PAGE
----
As cool as ion engines are, they're still essentially rockets. They throw stuff out the back to go forwards. But the microgravity and vacuum conditions of space open up a whole bunch of unconventional methods of moving your spacecraft around.

One of the weirdest is a device called a magnetorquer. This isn't propulsion so much as attitude control, but how it works is pretty remarkable. By extending a rod or wire some distance from the spacecraft and running a current through it, you can create an electromagnet strong enough to interact with the magnetic field of the earth itself. With a couple of these running through different axes of your satellite and modifying their field strengths, you can turn in any direction you like without expending any fuel.

Which is not to say that you're getting something for nothing. There still needs to be pretty significant energy dumped into those magnets. And Newton's third law still applies - except that your reaction force is being applied to the planet, imperceptibly changing its own motion, through its magnetic field.

Solar Sailing

solar sail

But the coolest not-rocket of all is The Planetary Society's Light Sail project.

The Light Sail is exactly what it sounds like.

It's a giant sail, propelled entirely by the power of light. No, it's not a solar panel generating electricity. It's actually pushed along by sunlight, exploiting a phenomenon called radiation pressure.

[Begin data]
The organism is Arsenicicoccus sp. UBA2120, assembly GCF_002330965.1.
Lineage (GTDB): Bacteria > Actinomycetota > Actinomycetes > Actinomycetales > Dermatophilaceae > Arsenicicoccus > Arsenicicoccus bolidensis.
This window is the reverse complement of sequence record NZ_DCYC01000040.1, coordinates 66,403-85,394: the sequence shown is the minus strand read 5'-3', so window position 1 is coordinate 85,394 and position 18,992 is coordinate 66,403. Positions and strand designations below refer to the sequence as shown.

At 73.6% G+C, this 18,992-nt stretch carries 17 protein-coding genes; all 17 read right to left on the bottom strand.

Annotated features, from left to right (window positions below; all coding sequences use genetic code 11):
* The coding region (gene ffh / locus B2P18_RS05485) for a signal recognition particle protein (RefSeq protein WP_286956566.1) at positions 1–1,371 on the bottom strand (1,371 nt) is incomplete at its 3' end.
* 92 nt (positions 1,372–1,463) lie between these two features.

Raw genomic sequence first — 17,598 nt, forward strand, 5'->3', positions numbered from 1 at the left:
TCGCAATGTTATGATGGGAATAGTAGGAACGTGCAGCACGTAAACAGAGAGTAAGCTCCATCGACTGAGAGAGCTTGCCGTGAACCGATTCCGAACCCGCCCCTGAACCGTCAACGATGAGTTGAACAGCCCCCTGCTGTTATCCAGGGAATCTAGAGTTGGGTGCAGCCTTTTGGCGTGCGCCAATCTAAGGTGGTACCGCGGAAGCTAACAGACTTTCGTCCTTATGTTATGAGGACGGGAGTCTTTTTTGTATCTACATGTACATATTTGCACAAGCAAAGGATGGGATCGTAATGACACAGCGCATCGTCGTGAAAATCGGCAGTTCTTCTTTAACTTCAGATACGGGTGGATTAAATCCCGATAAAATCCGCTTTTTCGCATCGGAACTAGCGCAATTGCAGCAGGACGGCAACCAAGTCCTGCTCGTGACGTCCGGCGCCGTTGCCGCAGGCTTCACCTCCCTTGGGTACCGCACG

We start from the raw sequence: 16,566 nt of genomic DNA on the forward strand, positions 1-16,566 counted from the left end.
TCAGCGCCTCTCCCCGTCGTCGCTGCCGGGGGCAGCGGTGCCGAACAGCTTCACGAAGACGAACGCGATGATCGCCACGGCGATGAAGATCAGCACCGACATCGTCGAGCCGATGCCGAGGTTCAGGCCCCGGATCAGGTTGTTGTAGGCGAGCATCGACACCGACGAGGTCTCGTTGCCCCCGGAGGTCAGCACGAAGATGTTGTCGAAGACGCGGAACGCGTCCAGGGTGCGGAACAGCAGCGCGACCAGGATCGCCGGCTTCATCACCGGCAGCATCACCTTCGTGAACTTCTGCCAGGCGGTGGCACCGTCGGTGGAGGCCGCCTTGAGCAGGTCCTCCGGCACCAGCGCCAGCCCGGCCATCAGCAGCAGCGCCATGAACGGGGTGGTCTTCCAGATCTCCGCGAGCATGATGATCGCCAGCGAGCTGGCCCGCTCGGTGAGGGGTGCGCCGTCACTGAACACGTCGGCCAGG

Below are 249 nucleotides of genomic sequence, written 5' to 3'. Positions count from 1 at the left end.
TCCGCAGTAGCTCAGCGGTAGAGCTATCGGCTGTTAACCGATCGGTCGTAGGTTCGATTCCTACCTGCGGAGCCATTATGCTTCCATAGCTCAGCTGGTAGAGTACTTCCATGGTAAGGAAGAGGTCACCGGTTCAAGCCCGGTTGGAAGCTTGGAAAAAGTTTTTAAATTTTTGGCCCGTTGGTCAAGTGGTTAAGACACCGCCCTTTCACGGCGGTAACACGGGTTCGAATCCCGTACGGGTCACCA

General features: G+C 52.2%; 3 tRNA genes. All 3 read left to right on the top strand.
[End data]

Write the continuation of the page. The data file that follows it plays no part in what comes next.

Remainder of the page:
Basically, whenever light bounces off something, it loses a little bit of its momentum. The light doesn't slow down, since it's always travelling at the speed of light. But unlike the EM drive, this doesn't violate any of the laws of physics. Rather than coming from the light's velocity, the energy comes from its frequency. It reflects off the sail very slightly redder than when it arrived. The result is a tiny bit of energy imparted to the side of the sail facing the sun which, in the vacuum of space, creates a tiny but measurable amount of acceleration.

Here's the best thing about solar sails though. As far as your payload is concerned, that thrust is totally free. You don't need any propellant, just a big enough sheet of shiny mylar. The applications of this are pretty astounding. For a small enough payload, we could eventually sail anywhere in the solar system. For a larger one, you're looking at massively extending the life of satellites.

Plus, it looks really cool.

What these have in common is that they're everything the EM drive claims to be. They are cheap, easily deployable, and require minimal reaction mass - always a plus, since carting stuff to space is expensive. The difference is that they work. Provably. Experimentally. Operationally. They're out there letting us do cool science right now - and that's worth a thousand curiosities on a thousand workbenches.

More reading:

The latest EM drive paper.

The Planetary Society's Lightsail Project

The Pioneer Anomaly - an interesting case of radiation pressure.

NASA feasibility study on interplanetary cubesats

The MIT paper on electrospray thrusters.

Creative Commons License
Where we're going, we don't need rockets by Rockwell McGellin is licensed under a Creative Commons Attribution-NoDerivatives 4.0 International License.
Based on a work at